A friend of a friend recently drove through Denver en route to L.A., where he got a super cool new job, and he said he couldn’t wait to “drink the Kool-Aid.”  He’s was so excited to get to California and be part of the culture, and – since we’d both lived in New York – we talked about how refreshing that was.  Part of the NYC Kool-Aid is being too cool for Kool-Aid, except for the underground flavor designed by this artist nobody’s heard of yet, which really isn’t for everybody because it’s so complex, and only then ironically.

New York is filled with people drawn there by a love so fierce it outweighs daily frustrations and humiliations.  You buy only as many groceries as you can carry, and you live out the drama of your existence on the city streets.  I wept in the Meatpacking District while on the phone with my mom, confessing I didn’t have enough money for those groceries.  I sobbed on a crowded 1 train to Columbus Circle as I finished reading The Book Thief.  I cried and cussed my way down 5th Avenue from Midtown to the West Village after being dumped – a 50-block walk that jump-started my move to Colorado.

After sling-shotting myself out of the mean streets, I was so excited to be in Colorado.  I went on hikes, learned to ski, and made a bunch of new friends.  And tonight, one of those friends sent me this video.  I was in my own home (on my couch, in the living room – which is a totally separate room from the bedroom…baller!), so this time there weren’t any strangers to see the tears.

I miss New York.  New York wasn’t always easy, but she was never silent – the city was either loving or fighting, and sometimes both, and I never felt alone.  In contrast, Denver sometimes seems to play hard to get.  Watching that video, I was reminded that Denver loves its natives (and its newbies) just as much, but it has a quieter love.  It has the confidence of a frontier town that knows adventurers will always find it’s mile-high perch.

It rewards us with 300 days of sunshine, delicious craft beer, and a whole team of people who are excited to run through the Rockies together.  And that, friends, is enough.  It’s plenty.

Monarch Mountain

Fresh Powder.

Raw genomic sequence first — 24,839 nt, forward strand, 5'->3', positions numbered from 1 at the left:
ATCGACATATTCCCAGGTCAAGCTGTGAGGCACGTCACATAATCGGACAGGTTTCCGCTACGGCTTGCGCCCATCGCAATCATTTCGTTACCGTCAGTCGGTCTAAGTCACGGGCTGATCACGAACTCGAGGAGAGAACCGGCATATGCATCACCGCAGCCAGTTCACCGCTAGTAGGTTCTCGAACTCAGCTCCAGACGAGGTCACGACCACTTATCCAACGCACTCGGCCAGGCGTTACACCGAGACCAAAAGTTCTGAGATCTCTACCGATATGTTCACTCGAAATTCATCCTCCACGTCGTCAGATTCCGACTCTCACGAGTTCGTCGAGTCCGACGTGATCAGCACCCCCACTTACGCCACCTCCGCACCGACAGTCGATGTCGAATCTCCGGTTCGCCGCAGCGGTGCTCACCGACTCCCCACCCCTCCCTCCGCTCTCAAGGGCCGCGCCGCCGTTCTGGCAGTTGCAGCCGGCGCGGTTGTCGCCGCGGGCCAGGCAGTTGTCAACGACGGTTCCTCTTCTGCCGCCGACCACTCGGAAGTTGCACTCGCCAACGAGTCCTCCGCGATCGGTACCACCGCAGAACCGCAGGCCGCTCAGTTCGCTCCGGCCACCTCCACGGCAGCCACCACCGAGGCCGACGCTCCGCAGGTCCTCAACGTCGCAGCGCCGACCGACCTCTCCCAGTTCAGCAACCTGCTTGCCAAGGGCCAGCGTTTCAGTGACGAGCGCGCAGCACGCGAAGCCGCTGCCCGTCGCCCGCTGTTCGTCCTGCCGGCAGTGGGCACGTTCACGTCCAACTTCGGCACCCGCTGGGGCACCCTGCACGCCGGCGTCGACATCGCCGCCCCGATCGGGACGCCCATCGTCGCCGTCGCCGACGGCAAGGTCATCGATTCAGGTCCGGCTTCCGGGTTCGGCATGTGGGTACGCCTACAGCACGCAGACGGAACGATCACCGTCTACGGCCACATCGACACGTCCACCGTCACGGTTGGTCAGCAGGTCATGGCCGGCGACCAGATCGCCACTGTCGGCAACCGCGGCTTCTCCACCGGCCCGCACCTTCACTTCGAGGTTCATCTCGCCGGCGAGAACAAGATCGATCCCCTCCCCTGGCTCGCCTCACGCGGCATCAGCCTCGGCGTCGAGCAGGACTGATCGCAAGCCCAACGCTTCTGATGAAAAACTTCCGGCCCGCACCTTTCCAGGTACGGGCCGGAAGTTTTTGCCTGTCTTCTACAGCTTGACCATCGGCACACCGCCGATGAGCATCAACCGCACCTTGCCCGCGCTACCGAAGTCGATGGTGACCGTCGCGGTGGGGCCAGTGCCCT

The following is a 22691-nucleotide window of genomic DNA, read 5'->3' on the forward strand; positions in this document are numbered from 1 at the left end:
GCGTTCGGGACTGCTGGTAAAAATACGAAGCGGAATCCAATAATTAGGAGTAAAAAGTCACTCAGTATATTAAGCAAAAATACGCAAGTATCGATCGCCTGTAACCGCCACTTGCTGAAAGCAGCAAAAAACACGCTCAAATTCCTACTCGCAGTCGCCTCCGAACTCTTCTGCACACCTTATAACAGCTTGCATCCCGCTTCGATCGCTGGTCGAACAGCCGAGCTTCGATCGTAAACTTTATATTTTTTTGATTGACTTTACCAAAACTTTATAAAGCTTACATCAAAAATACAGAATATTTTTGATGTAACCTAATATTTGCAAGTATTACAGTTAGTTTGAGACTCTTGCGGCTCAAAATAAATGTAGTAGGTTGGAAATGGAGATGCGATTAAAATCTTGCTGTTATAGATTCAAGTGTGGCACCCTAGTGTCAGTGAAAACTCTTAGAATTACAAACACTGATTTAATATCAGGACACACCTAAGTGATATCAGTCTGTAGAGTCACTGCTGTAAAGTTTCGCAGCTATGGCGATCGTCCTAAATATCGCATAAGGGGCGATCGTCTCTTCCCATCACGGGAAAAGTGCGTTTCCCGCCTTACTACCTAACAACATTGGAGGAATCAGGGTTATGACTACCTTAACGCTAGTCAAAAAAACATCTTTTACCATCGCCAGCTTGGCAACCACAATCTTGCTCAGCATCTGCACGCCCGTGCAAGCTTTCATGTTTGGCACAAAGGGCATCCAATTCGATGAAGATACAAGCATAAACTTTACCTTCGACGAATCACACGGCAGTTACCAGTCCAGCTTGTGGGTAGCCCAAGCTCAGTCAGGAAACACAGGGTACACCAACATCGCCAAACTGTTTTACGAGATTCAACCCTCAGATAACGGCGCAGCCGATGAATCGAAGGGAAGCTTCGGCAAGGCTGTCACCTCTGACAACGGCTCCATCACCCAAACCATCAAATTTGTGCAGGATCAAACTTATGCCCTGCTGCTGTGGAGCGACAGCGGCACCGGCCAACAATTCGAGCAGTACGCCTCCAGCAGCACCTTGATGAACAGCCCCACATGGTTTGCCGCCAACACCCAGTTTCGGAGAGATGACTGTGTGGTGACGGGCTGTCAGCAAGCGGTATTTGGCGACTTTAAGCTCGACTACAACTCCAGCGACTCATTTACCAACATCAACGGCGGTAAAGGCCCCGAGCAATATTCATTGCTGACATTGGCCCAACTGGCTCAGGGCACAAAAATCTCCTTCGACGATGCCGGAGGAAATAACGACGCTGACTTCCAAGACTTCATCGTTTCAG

Well, friends, it seems God wants me to be a skier. The very next weekend after my first time downhill skiing, some friends invited me along on a weekend adventure at Monarch Mountain, where it snowed 45 inches of fresh powder in the five days before and during our stay.

Monarch Pass

On Saturday, my wonderful friend Felicia strapped in for her first snowboarding lesson while I clipped in for lesson two on skis (our more experienced friends headed straight for the lift), and we followed our instructors out to the mountain.  There was only one other student in the lesson – so different from the eight at Breckenridge – and the ski instructor Mark was great.  He reminded me of all my coaches growing up: he yelled at us a lot, but it was all for our own good.  While those years of benevolent abuse may have done a serious psychological number on me in real life, in the context of the lesson, it worked out great!

While my lesson mate seemed to get more tired and timid as the two-and-a-half hours went on, I got bolder and better, racing down the mountain after Mark.  By the end, he told me I looked like a skier – it could have been empty flattery, but I felt like a skier, dammit, so I’ll take it.

Monarch Mountain

Ski bunnies

Sunday, Felicia took another lesson (during which she boarded down a green run like an old pro) and I rode the TERRIFYING CHAIR LIFT WITH NO LAP BAR OR ANY OTHER SAFETY PRECAUTIONS up the mountain with her fiance, Brian, who is awesome at snowboarding.  I’m not sure what happened during my sleep, but I awoke filled with anxiety in place of confidence, and it showed.  We tried a different run than the day before, and I ate it at literally every turn.  Thank goodness for all that fresh snow, because the falls didn’t hurt.

Brian generously offered to switch runs, even though a long flat stretch made it trickier for boarders, and he patiently encouraged me along the way.  We made it down several more times, each one getting a marginally easier.  I had a tiny emotional meltdown over pb&j at lunch – I was so disappointed for so many reasons: I was afraid, I once again didn’t trust or believe in myself, and I allowed all those fears to rob me of the liberating, exhilarating pleasure I’d felt only a day before.